Agriculture Secretary Emmanuel Piñol vehemently opposed the legislation imposing a huge increase in cigarette excise tax, saying the two-tier scheme would only bring hardship to tobacco farmers who are still reeling from the previous tax hike.
“The DA (Department of Agriculture) supports the position of the tobacco farmers,” Piñol said, saying he will direct the National Tobacco Administration to explain why it is taking a position contrary to stakeholders’ stand on the matter.
The DA chief was reacting to reports quoting the NTA, an attached agency of the DA, as supporting House Bill 4144, which seeks to impose a higher tax on cigarettes by amending provisions of the Republic Act of 10351 or the Sin Tax Reform Law of 2012.
Besides the NTA, farmer leader President Saturnino Distor was also quoted in media reports as having thrown his support behind HB 4144 in his capacity as the Pangasinan Chapter President of the National Federation of Farmers Association and Cooperatives. (NAFTAC).
Distor has denied the reports saying, “I also condemn the unauthorized use of my name and the attribution of statements that are contrary to my views. This is the product of malicious minds serving vested interests.”
At present, the government imposes a unitary sin tax rate of P30 per pack of cigarettes regardless of brand, with a yearly 4-percent adjustment, as indicated in the sin tax reform law.
Finance Secretary Carlos Dominguez 3rd earlier opposed the amendments to the law, urging lawmakers to allow the six tax on tobacco products to run its course.
Dr. Eric Tayag, spokesperson of the Department of Health, said the proposal to amend the six tax law was a “five-step-backward” in the fight against smoking.
By a 176-30 vote, the House approved on third and final reading the controversial bill.
Public health think tank HealthJustice Philippines accused legislators of railroading HB 4144 to allow cigarettes to remain dirt cheap in the Philippines, contrary to the Philippine health agenda and Duterte’s promise of a Smoke-Free Philippines.
May Fernandez-Mendoza, president of HealthJustice, said House Bill 4144 was approved on second reading without any amendment on December 5.
It sought a P7 increase in excise taxes to P32 and P36 from the current P25 and P29, with marginal increases of 5 percent per year instead of marginal increases of 4 percent per year based on RA 10351, the current sin tax law which is scheduled to bring the excise tax on cigarettes to a single rate of P30 in 2017.
The bill was sponsored by Rep. Eugene de Vera of ABS Partylist and supported by all those in the super majority.
“There is an illusion of significant increase in taxes but in reality, this is a ruse to preempt ideal taxes for health that President Duterte, being a strong tobacco control advocate, is capable of calling for,” Mendoza said.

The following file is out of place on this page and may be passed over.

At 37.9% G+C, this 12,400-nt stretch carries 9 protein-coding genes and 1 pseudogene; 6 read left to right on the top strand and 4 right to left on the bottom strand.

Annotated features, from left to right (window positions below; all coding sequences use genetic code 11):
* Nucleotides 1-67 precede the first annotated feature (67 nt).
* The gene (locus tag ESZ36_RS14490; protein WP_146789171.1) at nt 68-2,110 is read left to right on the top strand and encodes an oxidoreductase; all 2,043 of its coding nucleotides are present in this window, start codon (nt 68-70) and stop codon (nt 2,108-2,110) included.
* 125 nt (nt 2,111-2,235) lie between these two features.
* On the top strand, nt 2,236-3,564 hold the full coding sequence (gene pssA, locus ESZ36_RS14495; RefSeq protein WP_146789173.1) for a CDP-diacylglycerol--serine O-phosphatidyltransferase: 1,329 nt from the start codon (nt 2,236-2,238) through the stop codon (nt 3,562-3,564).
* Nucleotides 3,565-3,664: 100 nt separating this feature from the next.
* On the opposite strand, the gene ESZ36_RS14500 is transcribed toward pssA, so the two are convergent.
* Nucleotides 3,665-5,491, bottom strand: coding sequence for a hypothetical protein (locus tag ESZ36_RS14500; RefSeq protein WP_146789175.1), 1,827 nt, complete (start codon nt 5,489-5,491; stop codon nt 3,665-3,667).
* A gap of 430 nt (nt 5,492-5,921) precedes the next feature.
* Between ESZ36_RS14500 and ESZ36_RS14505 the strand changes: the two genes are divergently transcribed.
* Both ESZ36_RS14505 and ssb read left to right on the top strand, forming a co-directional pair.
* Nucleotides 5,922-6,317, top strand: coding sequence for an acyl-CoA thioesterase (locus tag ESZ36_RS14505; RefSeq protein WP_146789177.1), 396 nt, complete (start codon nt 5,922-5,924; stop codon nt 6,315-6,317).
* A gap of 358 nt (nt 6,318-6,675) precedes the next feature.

“If this is made in line with the Philippine Health Agenda to reduce the harming effects of tobacco, tobacco taxes should be at least P40, hence significant enough to discourage smoking and bring Philippines out of the category of having the one of the cheapest cigarettes in the world. It should also call for significant annual increases,” she added.
In 2010, a HealthJustice study projected that, in order to achieve a periodic 10 percent reduction in smoking prevalence or save 200,000 lives annually and reducing the number of smokers by 500,000a year, taxes should have reached a unitary rate of P30 by 2014, to be increased annually based on inflation and income growth.
“However, the deliberation of the Sin Tax bill went through a lot of compromise due to tobacco industry lobby, and was watered down such that the rate of P30 would take effect only in 2017. To make up for the lost lives, we propose a minimum of P40 excise tax per pack as a starting point in 2017,” Irene Reyes of HealthJustice noted.
Mendoza pointed out that incremental revenues from any tobacco tax increase should go back to health in the form of health promotion to strengthen the communities’ capacity to undertake health initiatives and promote healthy cities.
“Investments must be made to prevent Filipinos from getting sick,” Mendoza added.
“Price of cigarettes in Philippines is cheap. If we want to protect the youth, we need to break the P100 per pack price barrier,” said Dexter Galban of One for Nursing Empowerment, a group of nursing students from Philippines universities.
Internal tobacco industry documents show that the tobacco industry views and targets the youth as replacement smokers.
According to a survey conducted by HealthJustice, the youth will stop smoking if prices of cigarettes are at P5-P10 per stick or P100-P200 per pack. A pack of cigarettes sells on average at P36-P65 per pack in the Philippines while it is between P100-P450 in countries that are committed to deter smoking, such as Thailand, Singapore, Australia and USA.
Smoking has also been established as contributing to poverty. A 2008 DOH study shows that the total economic costs for the four smoking-related diseases were estimated at P188 billion a year. The total collection from tobacco products is P120 billion a year and P75 billion on average goes to health.